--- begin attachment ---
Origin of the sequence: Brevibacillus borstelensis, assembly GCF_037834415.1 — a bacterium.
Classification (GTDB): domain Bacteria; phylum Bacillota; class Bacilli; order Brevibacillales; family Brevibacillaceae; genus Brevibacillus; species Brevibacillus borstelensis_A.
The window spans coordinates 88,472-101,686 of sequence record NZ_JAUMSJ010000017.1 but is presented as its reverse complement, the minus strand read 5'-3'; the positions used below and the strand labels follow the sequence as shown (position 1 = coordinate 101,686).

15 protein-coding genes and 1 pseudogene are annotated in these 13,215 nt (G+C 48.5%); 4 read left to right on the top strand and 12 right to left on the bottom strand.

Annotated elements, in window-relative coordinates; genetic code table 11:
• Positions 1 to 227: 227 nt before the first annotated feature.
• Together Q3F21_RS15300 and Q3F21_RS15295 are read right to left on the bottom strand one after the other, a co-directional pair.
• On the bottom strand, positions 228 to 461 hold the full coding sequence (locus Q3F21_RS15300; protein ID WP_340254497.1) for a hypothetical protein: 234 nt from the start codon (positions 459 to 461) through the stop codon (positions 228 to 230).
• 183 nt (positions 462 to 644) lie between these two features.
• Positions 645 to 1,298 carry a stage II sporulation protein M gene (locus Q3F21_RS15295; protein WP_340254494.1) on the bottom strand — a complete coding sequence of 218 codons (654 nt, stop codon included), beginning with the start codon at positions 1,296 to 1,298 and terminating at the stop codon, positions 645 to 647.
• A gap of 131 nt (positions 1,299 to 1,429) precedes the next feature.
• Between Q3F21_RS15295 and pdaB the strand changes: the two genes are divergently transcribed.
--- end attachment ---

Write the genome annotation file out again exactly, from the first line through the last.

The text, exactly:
Origin of the sequence: Brevibacillus borstelensis, assembly GCF_037834415.1 — a bacterium.
Classification (GTDB): domain Bacteria; phylum Bacillota; class Bacilli; order Brevibacillales; family Brevibacillaceae; genus Brevibacillus; species Brevibacillus borstelensis_A.
The window spans coordinates 88,472-101,686 of sequence record NZ_JAUMSJ010000017.1 but is presented as its reverse complement, the minus strand read 5'-3'; the positions used below and the strand labels follow the sequence as shown (position 1 = coordinate 101,686).

15 protein-coding genes and 1 pseudogene are annotated in these 13,215 nt (G+C 48.5%); 4 read left to right on the top strand and 12 right to left on the bottom strand.

Annotated elements, in window-relative coordinates; genetic code table 11:
• Positions 1 to 227: 227 nt before the first annotated feature.
• Together Q3F21_RS15300 and Q3F21_RS15295 are read right to left on the bottom strand one after the other, a co-directional pair.
• On the bottom strand, positions 228 to 461 hold the full coding sequence (locus Q3F21_RS15300; protein ID WP_340254497.1) for a hypothetical protein: 234 nt from the start codon (positions 459 to 461) through the stop codon (positions 228 to 230).
• 183 nt (positions 462 to 644) lie between these two features.
• Positions 645 to 1,298 carry a stage II sporulation protein M gene (locus Q3F21_RS15295; protein WP_340254494.1) on the bottom strand — a complete coding sequence of 218 codons (654 nt, stop codon included), beginning with the start codon at positions 1,296 to 1,298 and terminating at the stop codon, positions 645 to 647.
• A gap of 131 nt (positions 1,299 to 1,429) precedes the next feature.
• Between Q3F21_RS15295 and pdaB the strand changes: the two genes are divergently transcribed.